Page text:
The ninth series of Chicago Fire is currently screening but for a generation of women, David Eigenberg will also be known for his iconic role as Steve on Sex and the City. Turns out, he’s just fine with that. The actor talks to Emma Clifton about the sense of responsibility that comes with playing first responders, the difference in starring in a distinctive Chicago show versus a distinctive New York show and why he think Jacinda Ardern would have fitted in with the female powerhouses of Sex and the City
When you interview actors who are very well-known for previous roles, there’s an unspoken rule I’ve always followed: don’t mention that role until they do. You can never know how people will wear their most famous characters; I’ve had people beam with the very mention of it, I’ve had people curse and ask me not to say that title again. David Eigenberg is up to season nine of the drama Chicago Fire, a series about a group of first responders in Chicago, but to a generation of fans, he is so well-known as Steve from Sex and the City that I have to write “DAVID, NOT STEVE” and circle it on the top of my notes. However, I’m less than five minutes into my phone interview with David, when he hands me a gift. Fifteen years into doing phone interviews, I’ve watched as the Kiwi Topic All International People Want To Talk About has morphed from Lord of the Rings to Jacinda Ardern and David is no exception, bringing her up in the first minute of the phone call.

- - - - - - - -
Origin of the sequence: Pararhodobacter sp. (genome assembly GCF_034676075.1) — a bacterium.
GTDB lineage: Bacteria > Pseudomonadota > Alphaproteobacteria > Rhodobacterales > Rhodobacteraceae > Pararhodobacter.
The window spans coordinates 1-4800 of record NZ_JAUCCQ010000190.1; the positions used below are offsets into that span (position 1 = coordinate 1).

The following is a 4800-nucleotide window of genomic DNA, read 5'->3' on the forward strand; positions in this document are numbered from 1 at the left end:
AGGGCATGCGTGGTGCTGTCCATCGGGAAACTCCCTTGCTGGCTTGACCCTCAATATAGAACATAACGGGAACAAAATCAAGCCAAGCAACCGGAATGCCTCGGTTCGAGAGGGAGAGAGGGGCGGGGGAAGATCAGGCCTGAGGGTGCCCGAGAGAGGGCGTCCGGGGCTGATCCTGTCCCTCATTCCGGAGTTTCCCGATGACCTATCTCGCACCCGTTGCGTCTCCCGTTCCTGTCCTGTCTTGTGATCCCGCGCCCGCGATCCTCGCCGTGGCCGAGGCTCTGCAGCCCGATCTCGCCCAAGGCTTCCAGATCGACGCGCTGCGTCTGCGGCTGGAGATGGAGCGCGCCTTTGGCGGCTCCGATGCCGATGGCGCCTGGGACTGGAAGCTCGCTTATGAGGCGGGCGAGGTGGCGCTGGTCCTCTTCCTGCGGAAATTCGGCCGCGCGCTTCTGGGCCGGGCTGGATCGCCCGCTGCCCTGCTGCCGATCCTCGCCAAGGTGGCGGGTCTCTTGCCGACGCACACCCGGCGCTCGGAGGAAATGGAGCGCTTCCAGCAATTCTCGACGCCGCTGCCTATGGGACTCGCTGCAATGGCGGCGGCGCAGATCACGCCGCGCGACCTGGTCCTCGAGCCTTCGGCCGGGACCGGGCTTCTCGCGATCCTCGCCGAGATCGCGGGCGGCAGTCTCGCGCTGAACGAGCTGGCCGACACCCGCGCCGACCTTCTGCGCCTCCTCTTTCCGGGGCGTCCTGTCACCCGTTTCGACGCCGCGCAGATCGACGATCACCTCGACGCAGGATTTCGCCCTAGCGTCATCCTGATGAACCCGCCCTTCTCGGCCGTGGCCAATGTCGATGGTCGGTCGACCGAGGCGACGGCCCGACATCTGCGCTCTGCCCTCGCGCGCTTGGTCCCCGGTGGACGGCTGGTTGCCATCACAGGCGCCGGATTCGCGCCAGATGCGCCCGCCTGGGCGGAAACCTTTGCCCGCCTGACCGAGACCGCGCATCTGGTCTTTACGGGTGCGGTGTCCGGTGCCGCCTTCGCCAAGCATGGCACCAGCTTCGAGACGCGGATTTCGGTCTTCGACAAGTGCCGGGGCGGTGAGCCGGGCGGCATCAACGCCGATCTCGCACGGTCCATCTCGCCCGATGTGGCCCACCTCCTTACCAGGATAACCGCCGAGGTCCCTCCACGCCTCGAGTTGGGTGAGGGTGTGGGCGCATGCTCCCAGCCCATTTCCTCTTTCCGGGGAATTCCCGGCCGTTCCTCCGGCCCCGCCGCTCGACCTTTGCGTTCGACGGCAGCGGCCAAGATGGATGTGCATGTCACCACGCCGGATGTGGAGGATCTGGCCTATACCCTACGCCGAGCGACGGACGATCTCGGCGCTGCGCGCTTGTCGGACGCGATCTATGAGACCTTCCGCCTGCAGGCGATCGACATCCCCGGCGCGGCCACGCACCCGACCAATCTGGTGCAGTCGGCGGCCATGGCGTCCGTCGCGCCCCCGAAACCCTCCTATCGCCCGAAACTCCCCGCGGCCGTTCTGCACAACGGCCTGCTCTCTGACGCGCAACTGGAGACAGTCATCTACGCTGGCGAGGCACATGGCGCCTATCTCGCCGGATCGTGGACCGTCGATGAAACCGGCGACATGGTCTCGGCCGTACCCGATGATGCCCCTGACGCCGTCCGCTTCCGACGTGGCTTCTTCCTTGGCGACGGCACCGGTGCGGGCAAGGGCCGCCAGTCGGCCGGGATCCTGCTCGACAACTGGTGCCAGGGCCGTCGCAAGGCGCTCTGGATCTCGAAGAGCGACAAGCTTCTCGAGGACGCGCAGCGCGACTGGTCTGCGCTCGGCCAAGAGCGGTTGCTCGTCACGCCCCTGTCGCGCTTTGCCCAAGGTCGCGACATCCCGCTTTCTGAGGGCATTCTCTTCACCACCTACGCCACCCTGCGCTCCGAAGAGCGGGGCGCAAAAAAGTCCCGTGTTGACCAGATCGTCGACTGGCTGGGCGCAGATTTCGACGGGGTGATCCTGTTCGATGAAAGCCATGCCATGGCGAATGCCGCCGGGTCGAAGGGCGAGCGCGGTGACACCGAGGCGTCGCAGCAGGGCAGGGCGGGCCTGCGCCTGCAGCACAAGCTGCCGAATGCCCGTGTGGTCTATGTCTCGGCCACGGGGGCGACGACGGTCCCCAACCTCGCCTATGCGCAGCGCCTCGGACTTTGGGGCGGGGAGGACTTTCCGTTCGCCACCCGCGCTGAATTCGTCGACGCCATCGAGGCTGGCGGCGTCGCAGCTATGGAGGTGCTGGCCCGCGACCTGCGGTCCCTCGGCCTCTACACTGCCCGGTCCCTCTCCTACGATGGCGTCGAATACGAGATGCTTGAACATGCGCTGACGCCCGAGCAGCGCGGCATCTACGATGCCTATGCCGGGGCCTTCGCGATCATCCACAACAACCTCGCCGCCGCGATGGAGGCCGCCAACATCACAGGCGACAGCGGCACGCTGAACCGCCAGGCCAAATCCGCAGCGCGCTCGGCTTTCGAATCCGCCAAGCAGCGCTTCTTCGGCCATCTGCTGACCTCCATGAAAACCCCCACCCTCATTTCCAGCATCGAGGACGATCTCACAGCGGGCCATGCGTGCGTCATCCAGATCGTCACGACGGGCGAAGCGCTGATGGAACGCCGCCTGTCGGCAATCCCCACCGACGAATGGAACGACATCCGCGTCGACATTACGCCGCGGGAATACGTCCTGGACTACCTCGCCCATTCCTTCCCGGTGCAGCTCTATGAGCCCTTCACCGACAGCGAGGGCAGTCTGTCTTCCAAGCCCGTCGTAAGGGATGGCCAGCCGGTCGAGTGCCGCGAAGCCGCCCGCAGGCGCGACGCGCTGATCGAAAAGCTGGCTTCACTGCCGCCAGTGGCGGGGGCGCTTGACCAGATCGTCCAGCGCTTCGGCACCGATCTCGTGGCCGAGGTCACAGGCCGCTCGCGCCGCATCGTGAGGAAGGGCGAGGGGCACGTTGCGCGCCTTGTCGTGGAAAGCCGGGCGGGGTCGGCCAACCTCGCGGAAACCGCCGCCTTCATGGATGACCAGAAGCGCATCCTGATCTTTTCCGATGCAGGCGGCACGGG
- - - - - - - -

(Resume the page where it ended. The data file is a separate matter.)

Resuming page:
“I like her, I like her a lot,” David says of our Prime Minister. “She’s got a lot of heart and a lot of gumption and strength.” We then move onto to discussing Chicago Fire when he jumps back with this pearler.
“I have a footnote – and I don’t mean this in any kind of disparaging manner, but the character and the depth that your prime minister has, she reminded me so much of the characters from Sex and the City,” he says. “I’m not wanting to open up a can of worms here, but she would be wonderful on a show like that, where the women were always portrayed as being strong and capable and independent. She’s a great model for that. Anyway,” he laughs. “Back to Chicago Fire.”
Glad that the Sex and The City silence has been lifted, I venture that because of Jacinda’s age and the fact that she briefly lived in New York, back when the show was still airing, she’d probably be thrilled to hear that. David is relieved. “I know that with Sex and the City, people can be disparaging about it and I’m not insinuating anything other than the fact that I thinks she’s a wonderful human being.”
It’s easy to tell from the extremely loving way he speaks about the show that there’s absolutely no bad blood to be found there. He’s always been drawn to playing working class guys, he says, because it’s his nature, “I was a foil, in a certain sense, on Sex and the City because I grounded Cynthia Nixon’s character, Miranda, and because of Steve’s working class ethics and heart, it was a good choice to bring in a character like that.”